A talk about developing hardware, and how it relates to HCI, especially mobile usage. Interesting to hear a hardware point of view. If you want to learn about wearable, or swallowable computing, check it out.
Characters Everywhere, a video feed from Stanford, illustrates its own point: why is it so much more fun to listen to a (good) lecture than to read an article? Some quotes:
– The world is easy to learn in because it has a great interface: people. (They even personalise themselves)
– She then concludes a human interface for the internet would be a “Holy Grail”. I think she’s missing the point.
– The single most powerful thing you can do to increase learning is to give them a one to one tutor.
What makes me wonder: what are the elements that are in speech that aren’t reproduced in an article? Maybe trying to add these to the web (we got video, audio, the works!) would be better than try to recreate a human…
Some interfaces are kindof nice already: the Dell Service Assistant
Another interesting point is how conversations are predictable – constrained. She gives the example of the entertainment industry, who are very good at making us say-do certain things. What are the lessons here for web design? (Which are conversations as well in some ways)
Before seeing this, I was kindof against trying to simulate humans, maybe because I hadn’t see it work properly, and many demonstrations focus on technical issues (language recognition, 3D, …) – but I forgot about the “willing suspension of disbelief” – people want to believe.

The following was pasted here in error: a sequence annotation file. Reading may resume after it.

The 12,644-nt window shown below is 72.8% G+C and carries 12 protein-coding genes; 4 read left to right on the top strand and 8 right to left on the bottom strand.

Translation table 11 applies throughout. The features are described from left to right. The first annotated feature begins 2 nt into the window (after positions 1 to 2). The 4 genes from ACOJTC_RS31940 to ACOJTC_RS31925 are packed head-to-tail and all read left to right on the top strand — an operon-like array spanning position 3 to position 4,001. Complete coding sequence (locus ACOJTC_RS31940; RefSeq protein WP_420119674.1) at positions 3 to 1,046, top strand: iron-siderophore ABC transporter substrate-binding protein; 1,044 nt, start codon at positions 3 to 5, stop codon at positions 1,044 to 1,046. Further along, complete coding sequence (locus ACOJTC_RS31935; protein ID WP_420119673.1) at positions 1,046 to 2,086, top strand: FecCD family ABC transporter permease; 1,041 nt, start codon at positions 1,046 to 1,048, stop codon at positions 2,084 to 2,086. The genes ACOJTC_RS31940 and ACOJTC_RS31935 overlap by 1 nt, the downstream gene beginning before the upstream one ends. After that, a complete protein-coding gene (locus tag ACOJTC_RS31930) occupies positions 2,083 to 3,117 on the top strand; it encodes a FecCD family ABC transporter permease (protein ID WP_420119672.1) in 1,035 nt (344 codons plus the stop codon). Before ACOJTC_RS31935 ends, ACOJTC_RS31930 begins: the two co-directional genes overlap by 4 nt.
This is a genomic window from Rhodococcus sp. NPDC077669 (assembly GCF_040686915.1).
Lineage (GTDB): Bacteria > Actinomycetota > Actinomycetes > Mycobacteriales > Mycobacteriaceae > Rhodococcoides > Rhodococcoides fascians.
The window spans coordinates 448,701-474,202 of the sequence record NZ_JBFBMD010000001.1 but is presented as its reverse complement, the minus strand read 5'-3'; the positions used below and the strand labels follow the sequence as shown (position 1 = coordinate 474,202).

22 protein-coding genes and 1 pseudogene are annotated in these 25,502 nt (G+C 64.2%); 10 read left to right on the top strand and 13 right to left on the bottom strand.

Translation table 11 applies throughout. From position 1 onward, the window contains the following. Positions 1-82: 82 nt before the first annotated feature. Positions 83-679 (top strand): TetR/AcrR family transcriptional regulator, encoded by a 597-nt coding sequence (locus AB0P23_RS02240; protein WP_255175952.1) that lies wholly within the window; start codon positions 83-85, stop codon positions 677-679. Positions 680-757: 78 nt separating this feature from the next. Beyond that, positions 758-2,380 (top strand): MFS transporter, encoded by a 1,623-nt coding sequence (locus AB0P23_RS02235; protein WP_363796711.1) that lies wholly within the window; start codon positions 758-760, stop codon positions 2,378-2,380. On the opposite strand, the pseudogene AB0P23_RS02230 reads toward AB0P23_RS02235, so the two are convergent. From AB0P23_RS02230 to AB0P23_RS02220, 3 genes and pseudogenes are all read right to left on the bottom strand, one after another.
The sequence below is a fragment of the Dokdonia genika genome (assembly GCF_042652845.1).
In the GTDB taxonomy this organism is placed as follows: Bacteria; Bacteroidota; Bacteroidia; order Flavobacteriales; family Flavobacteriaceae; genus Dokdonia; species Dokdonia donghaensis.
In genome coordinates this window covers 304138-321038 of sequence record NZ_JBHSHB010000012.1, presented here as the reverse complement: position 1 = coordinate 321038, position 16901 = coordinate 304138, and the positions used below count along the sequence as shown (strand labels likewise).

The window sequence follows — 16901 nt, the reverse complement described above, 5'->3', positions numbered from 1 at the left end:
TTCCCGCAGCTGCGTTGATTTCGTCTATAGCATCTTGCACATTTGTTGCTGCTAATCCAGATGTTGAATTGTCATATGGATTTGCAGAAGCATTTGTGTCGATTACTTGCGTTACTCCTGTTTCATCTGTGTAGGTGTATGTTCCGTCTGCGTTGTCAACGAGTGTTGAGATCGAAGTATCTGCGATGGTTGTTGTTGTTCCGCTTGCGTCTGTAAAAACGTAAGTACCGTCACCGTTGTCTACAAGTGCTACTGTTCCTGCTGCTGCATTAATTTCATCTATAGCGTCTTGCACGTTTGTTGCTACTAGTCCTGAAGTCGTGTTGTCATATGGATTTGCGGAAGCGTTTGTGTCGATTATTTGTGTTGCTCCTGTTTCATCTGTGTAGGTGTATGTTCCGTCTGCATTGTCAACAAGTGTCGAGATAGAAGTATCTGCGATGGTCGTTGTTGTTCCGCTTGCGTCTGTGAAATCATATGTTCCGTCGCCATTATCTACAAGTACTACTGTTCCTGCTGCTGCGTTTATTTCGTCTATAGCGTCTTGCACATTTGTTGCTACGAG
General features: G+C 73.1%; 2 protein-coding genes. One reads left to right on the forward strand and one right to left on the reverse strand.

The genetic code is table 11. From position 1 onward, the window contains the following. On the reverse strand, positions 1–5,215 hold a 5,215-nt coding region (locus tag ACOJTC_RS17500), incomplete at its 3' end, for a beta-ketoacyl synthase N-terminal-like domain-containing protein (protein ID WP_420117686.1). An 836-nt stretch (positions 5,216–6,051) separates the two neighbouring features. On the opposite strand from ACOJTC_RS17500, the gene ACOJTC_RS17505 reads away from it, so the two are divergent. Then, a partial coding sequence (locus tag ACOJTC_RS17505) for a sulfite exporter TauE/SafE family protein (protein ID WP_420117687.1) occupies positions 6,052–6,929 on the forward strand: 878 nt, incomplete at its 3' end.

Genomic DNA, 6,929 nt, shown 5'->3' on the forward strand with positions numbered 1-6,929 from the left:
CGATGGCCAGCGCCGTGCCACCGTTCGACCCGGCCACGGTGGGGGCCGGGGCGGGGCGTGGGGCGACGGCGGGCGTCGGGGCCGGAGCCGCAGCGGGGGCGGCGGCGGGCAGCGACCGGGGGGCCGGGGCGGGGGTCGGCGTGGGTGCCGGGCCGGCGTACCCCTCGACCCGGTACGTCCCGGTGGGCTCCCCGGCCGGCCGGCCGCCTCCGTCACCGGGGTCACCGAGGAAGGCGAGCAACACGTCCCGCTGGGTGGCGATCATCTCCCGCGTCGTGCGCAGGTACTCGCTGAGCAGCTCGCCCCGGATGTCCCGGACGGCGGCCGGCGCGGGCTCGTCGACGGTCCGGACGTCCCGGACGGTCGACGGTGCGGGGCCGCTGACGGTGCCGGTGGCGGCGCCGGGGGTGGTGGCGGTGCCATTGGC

Still, I think the social computing approach is a lot more interesting.
Now I’m thinking, when I send an automatic email, that kindof sounds like a real response, that’s the same thing. When I edit discussions to steer them in a certain direction, that’s influencing a conversation.
You can try some things out here.
John Fullerton send me a good query to look for work by Gordon Rugg: rugg elicitation (at Google).
Rugg is working on a theory on which elicitation method to pick when doing research – something I’ve been thinking about the past few days – and I couldn’t find good links on the web – so thanks John!
Maybe it’s just my D844 exam (I can recommend this course – you can study from home) coming up this week.
From Intel ethnography:
– CHI 97: Design Ethnography: Using Custom Ethnographic Techniques to Develop New Product Concepts (CHI 97)
– Engineering Ethnography in the Home (CHI 96)
– Getting Out of the Box: Ethnography Meets Real Life: Applying Anthropological Techniques to Experience Research (UPA 01)
– From the dreams of children to the future of technology (The Independent – newspaper article)